Opportunities: Resource efficiency is the use of less materials and energy to achieve the same output, including using as many secondary and renewable resources. This can help to boost resilience across supply chains because it means becoming less reliant on heavily globalised value chains and reduces the risk of stocks being affected by disturbances in other regions.

Trade-offs that require management: But at the same time, it may also reduce buffers and the level of additional stock that we might want to fall back on in times of need.

3) Transferable skills

Opportunities: Skills transferability is put forward as a way of contributing to resilience by allowing workers to more easily adapt to different roles and tasks, and even open up the possibility of people to switch more easily between industries. Clearly working and utilising our skills in this way also requires a different way of teaching and learning and a level of resilience.

Papu concludes that "applying resilience thinking to efforts to shape the circular economy transition may help to ensure this new economic paradigm creates positive value for both society and planet." Possibilities to boost resilience by integrating resilience thinking and circular economy strategies exist across various levels—from communities and subnational regions (i.e through sound local management of common resources that are looped back into the production cycle) to businesses and individuals (i.e. when cascading strategies such as reuse, repair, remanufacture and recycling reduce and diversify resource use and create new opportunities for employment).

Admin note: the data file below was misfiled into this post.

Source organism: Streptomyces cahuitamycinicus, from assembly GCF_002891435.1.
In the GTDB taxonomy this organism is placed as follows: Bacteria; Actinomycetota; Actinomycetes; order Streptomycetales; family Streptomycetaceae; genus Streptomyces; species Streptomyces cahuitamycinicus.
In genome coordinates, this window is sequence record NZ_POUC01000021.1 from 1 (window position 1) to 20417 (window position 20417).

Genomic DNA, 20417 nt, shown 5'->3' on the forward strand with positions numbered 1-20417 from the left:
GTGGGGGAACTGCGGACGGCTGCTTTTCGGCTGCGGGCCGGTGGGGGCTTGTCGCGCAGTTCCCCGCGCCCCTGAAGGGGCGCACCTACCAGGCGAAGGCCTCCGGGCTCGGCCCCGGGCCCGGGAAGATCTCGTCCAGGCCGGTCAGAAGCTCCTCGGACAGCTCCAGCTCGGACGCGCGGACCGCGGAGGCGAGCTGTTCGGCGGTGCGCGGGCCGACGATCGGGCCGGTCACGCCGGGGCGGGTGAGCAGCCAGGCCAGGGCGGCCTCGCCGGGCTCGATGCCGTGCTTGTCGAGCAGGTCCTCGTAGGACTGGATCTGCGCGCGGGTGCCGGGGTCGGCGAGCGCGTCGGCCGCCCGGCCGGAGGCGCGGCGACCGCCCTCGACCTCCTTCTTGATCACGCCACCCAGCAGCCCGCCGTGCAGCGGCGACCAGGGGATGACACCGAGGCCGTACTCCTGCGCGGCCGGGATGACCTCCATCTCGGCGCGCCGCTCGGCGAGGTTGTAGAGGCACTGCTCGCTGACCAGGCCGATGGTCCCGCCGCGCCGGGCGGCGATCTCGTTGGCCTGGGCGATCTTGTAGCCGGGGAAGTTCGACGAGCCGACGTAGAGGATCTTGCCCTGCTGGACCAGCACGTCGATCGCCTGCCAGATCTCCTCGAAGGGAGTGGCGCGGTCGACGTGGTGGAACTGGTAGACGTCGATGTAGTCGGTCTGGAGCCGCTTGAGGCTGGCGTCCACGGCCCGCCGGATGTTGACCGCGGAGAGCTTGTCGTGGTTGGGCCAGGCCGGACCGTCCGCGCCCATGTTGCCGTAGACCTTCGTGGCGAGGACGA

In action: Learning from practitioners who already integrate resilience thinking and circular economy strategies


People around the world already work to integrate resilience thinking and circular economy strategies in their policies, businesses and communities. They hold the experiences and knowledge we need to tap into to boost the resilience of entire systems. 


Decentralisation

David Jacome-Polit, Chief Resilience Officer for Quito, is one of these practitioners. Decentralisation has become a cornerstone in his work and it is a key element of the Resilience Strategy for Quito. During the webinar, Jacome-Polit shares his experiences with working at the intersection of different organisational levels and with implementing strategies. 


He recommends other policymakers to

  • Integrate a thorough participation strategy bringing together government, private sector, civil society organisations and academia to identify agreeable, feasible solutions
  • Collaborate closely with social economy organisations, such as social enterprises or cooperatives, because they have the expertise and means to contribute to the social protection of citizens and sectors
  • Partner with community leaders during the development and implementation of strategies

Transferable skills